How to add lines to your Projection map

In our Projection map template, as well as Regions and Points you can add your own Lines GeoJSON. You may want to do this to indicate disputed borders, or to overlay your regions with features such as rivers.

Just like your regions, your lines can be supplied in GeoJSON format. In addition to Polygons and MultiPolygons which are used in the Regions sheet, the GeoJSON uploaded to the Lines sheet can also contain Line and MultiLine features. If you upload Polygons or MultiPolygons to the Lines sheet, they won't have a fill and will look like closed lines. That means you can upload any regions to your Lines sheet and they will be rendered as lines.

Unlike regions and points, lines are passive features, meaning that you can't interact with them or supply information in popups. 

In this article

How to add lines to your Projection map

To upload lines to your map, you will need a GeoJSON file. If your lines are in a different file format (like TopoJSON or shapefiles), you can use Mapshaper.org to convert them first.

    1
    Go to the Lines sheet of the Data tab and upload your data

    2
    Once you have uploaded your data, ensure the column bindings are correct

    The Geometry binding should point to the column which contains the geographic information to construct your lines, which should display as a preview of each line in the sheet. 
    The Series binding is used for columns that describe the type of line. You may want to include both rivers and borders on your map. This binding lets you distinguish between the types of lines and will allow you to style them differently later on.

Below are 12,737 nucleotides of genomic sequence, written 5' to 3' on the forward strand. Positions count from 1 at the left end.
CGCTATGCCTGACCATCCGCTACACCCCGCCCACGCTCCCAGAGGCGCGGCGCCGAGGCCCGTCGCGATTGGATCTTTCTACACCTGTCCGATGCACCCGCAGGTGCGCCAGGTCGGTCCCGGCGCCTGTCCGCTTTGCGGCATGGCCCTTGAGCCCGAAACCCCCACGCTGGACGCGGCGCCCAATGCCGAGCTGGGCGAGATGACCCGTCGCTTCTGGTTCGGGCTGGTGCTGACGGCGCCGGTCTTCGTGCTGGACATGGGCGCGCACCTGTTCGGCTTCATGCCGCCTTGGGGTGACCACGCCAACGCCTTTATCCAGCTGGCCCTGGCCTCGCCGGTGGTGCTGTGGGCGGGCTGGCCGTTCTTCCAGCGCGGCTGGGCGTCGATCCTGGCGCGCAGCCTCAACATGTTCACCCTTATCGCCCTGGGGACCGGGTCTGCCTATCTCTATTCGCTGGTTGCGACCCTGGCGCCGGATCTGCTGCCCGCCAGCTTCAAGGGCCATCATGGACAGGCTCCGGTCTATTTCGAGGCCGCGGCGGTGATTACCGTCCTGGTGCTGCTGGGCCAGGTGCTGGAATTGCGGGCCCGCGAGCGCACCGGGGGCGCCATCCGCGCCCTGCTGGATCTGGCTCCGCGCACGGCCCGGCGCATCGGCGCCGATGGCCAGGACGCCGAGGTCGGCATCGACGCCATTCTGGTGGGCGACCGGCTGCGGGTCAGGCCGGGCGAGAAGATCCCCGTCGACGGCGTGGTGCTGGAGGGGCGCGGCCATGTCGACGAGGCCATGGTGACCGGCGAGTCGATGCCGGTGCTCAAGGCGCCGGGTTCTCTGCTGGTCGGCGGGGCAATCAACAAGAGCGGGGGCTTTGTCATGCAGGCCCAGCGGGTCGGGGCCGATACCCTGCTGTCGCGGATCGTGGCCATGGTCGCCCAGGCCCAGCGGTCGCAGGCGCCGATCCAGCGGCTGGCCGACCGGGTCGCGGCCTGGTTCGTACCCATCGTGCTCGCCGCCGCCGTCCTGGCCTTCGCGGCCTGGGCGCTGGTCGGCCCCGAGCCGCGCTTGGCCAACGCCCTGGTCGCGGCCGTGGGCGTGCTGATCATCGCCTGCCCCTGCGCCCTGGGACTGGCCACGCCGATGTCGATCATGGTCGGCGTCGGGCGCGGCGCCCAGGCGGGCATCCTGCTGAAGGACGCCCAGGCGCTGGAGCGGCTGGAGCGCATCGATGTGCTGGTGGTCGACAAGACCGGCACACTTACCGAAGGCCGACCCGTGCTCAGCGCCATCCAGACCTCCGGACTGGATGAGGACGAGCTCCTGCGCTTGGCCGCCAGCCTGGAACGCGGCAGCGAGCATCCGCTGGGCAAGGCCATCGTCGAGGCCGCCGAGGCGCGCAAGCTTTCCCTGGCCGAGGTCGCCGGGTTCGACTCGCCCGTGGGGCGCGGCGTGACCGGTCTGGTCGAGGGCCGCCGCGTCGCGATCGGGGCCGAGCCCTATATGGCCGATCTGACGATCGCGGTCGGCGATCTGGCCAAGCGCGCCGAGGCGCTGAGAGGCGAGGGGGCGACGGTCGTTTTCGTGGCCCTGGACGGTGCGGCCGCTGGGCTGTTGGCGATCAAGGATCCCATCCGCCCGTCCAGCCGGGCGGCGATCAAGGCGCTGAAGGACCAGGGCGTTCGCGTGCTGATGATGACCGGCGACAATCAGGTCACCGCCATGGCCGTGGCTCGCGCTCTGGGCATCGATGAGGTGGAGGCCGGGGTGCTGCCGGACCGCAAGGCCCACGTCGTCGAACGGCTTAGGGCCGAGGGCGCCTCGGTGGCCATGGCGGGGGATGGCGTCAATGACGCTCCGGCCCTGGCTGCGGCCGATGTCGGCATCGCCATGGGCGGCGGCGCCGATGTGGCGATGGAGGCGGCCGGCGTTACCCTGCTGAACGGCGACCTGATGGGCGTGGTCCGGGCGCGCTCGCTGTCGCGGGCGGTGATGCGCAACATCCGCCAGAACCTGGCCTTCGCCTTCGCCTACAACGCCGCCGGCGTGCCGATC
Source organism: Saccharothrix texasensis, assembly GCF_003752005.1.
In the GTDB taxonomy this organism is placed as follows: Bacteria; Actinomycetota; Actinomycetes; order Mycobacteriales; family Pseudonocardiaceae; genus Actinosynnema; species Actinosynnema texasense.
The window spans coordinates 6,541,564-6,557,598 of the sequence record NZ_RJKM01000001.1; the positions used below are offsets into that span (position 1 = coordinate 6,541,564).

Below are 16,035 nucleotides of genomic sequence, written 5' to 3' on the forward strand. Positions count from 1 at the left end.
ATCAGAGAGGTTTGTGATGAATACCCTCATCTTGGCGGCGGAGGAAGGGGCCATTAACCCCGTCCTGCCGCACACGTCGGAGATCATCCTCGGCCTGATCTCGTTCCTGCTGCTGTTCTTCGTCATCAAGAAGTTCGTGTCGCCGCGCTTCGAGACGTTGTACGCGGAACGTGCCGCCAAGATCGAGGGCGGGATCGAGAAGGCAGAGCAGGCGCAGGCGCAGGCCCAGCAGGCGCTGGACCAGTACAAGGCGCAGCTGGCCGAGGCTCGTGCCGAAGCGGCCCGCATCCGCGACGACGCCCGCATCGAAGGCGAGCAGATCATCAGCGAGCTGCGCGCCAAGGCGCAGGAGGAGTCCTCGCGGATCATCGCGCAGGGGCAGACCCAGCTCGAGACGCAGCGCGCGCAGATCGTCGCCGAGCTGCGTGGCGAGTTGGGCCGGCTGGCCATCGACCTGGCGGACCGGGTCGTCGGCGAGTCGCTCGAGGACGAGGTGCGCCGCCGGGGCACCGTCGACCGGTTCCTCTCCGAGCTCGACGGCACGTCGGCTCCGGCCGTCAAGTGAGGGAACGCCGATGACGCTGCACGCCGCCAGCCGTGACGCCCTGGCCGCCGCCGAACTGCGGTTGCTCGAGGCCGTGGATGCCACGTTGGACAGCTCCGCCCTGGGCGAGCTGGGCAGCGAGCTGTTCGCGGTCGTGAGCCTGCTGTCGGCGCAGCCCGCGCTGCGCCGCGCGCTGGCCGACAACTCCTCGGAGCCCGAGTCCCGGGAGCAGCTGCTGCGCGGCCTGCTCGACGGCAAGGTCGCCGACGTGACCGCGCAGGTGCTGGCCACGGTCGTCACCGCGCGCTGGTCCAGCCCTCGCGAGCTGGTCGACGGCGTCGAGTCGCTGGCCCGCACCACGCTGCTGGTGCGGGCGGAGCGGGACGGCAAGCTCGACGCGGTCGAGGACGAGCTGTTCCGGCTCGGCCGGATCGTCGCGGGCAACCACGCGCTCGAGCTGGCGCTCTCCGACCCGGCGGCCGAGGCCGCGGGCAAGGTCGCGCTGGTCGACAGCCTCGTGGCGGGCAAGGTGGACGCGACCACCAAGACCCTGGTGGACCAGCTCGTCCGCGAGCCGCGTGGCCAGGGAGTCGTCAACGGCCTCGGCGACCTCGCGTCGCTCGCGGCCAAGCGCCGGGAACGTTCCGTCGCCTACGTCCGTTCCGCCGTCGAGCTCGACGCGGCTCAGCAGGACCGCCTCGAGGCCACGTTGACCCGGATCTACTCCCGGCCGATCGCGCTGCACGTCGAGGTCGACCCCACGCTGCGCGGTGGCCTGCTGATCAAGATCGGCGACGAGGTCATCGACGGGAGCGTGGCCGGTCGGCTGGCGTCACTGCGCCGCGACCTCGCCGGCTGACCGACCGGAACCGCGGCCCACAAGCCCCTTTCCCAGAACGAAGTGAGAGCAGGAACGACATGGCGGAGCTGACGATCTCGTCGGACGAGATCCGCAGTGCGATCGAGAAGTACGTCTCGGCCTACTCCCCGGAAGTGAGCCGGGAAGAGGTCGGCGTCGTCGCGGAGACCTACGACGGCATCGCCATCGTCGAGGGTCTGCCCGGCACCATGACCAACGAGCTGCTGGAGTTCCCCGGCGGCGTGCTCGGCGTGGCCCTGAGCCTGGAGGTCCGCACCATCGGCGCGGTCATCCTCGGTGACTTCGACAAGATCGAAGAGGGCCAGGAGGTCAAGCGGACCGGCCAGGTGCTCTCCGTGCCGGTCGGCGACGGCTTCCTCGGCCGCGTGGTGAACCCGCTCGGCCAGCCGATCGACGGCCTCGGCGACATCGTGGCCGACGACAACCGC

3
    Now you have added your lines, back in the Preview tab you will be able to see them on your map.

How to style your lines

You can customize the layer positioncolor, width, opacity, and dash style of your lines under Lines layer in the settings panel.

Layer position refers to whether your lines appear on top of or underneath the regions on your map. In most cases, it's likely you'll want to stick with the default of Above region highlights so lines are layered on top, but if necessary you can place them below, too.

The remaining style settings each have a default setting which you can adjust to apply the style to all lines on your map. 

  • Color: use the color picker to choose the color for your lines
  • Width: specify a numeric value for the width of your lines
  • Opacity: specify a value between 0 and 1 for the opacity level of your lines
  • Line-dash style: choose from solid, long, short, or mixed for the type of line-dash (see below)

How to use overrides to customize line series

If you have different types of lines in your GeoJSON, you can use the overrides boxes to style them differently according to a series column in the datasheet.

For example in the map below, the London underground network is added to the map, and overrides are used to color each line as it appears on the Tube map.

    1
    Make sure you have the correct column bound to Series in the Datasheet. This column should describe the type of line, with a different value for each type. For example, it might read "River" in rows for lines that are rivers, but "Border" for disputed border lines. 

    2
    To color the lines by this category, enter the series name in the Overrides box next to Color exactly as it appears in the Datasheet. Next, add a colon : and then the color by its name, HEX code, or RGB value. For example,  River:#0089c9 .

    For multiple categories, enter each series on a different line, like so:

    TIP: Any series that are not specified to have different styles in the overrides boxes will automatically use the default styles you have chosen.

    3
    To set different line widths and opacity levels for each series, type the series name, followed by a colon, and then a numeric value. For opacity, this should be a value between 0 and 1.


    4
    To set the line-dash style by series, type the series name, followed by a colon, and then one of the four style options: solid, short, long, or mixed.